Wednesday, September 29, 2004

Another update here, this one also briefer that I would like. (should like? would like? neither seem right, though they are in common usage... 'briefer than I like' feels as if it would be gramatically correct--- it is not as long as I currently like--- 'should like' suggests that I am being remiss somehow and that I actually like it. 'Would like' suggests that under different conditions than currently exist, I might not like it. But in the case where under these current conditions I simply do not like the length, I am left to find a different construct altogether. Common usage here is apparently incorrect. If Wm. Saffire didn't spend all his time turning his On Language column into partisan attacks perhaps I would ask him.

In the meantime, here is an update, to be followed by a few more, until I am up-to-date!

The Book of Daniel by E.L. Doctorow

This is another of the novels I read while in Mexico what seems like a lifetime ago. The Professor loaned it to me before the trip. I read through it quickly despite it’s length. It’s a fascinating, frusturating fictional retelling of the life and trial of the Rosenburgs told through the eyes of their adult son during the late sixties. For those of you who don’t remember (like I didn’t), the Rosenburgs were a young couple, New York jews, who fell afoul of the McCarthy Red Witch Hunts in the mid nineteen fourties. The US government tried and executed them on trumped up evidence. It was a pig circus trial, as Bob Dylan would say. Their story, and this novel should represent a VERY TOPICAL reminder to us all that giving up rights and allowing your government to instill fear in the populace by creating a witch hunt atmosphere is very dangerous enterprise. Ask not for whom the bell tolls. It tolls for you.

Doctorow, who wrotethis novel in 1971 could not have possibly predicted the anti-terrorist Witch Hunts that have been ongoing here since (“the tragic events of “) 9/11. But his novel certainly speaks to them. Daniel, the sometime narrator of this schizophrenic novel is a disturbed, deeply unsettled young man existing on the fringe of the late sixties radical movement. He recounts through memory, flashback, and a few other more unusual devices the saga of his (admittedly leftist) parents downfall.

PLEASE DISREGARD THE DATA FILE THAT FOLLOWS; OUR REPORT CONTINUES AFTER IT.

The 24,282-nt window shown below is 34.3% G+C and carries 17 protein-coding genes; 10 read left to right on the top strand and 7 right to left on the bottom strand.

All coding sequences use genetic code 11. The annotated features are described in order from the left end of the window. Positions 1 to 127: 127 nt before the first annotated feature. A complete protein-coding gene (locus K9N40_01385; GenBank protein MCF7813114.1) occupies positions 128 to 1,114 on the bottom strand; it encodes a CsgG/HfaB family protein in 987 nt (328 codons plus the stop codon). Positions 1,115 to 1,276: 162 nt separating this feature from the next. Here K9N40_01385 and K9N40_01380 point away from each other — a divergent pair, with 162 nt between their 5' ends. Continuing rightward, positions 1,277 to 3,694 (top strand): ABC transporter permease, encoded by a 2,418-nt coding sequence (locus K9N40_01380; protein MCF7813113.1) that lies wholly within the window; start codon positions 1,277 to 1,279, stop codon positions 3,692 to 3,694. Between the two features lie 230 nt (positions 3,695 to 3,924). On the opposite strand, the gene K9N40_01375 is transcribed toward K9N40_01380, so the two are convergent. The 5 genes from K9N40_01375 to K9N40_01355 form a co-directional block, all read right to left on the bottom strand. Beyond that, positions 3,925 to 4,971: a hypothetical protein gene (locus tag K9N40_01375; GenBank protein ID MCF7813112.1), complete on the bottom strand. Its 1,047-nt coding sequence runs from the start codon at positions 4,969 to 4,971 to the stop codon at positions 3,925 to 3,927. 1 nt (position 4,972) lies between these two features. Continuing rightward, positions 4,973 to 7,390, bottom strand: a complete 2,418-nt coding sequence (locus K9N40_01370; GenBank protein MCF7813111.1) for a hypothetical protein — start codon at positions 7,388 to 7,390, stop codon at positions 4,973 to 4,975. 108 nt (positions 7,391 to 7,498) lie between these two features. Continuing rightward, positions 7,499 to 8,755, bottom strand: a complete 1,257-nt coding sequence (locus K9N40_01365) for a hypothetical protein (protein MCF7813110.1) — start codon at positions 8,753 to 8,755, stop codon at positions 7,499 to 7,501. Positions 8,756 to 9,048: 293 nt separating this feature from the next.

The writing is cerebral, the language precise. While the construction of the novel is mildly challenging, Doctorow keeps his linguistic high-jinx fairly subdued and lets his upsetting tale more or less tell itself. I wish people like my fascist friend Wes could read this book and understand the message here. Alas. This one will likely fade into complete obscurity over the next hundred years.

Post Note to Midnight’s Children by Salman Rushdie

Since reading the aforementioned book I’ve spent a little time researching the history of India, curious as to the veracity of Rushdie’s timetable and the events he portrays. While Saleem himself admits that the tale is a chronicle ofevents the way HE remembers them, they still seem to be fairly accurate. In those cases in which magic or the supernatural play a role, the events themselves DO seem to have unfolded in wuch a way, and it looks as if Rushdie simply used the Indian culture’s superstitions as a alternate basis of explanation for cause and effect. In any case, this book should be required reading for any courses on the modern history of India. Rarely has the history of one’s homeland been the receptacle of such passion from so skilled a writer.

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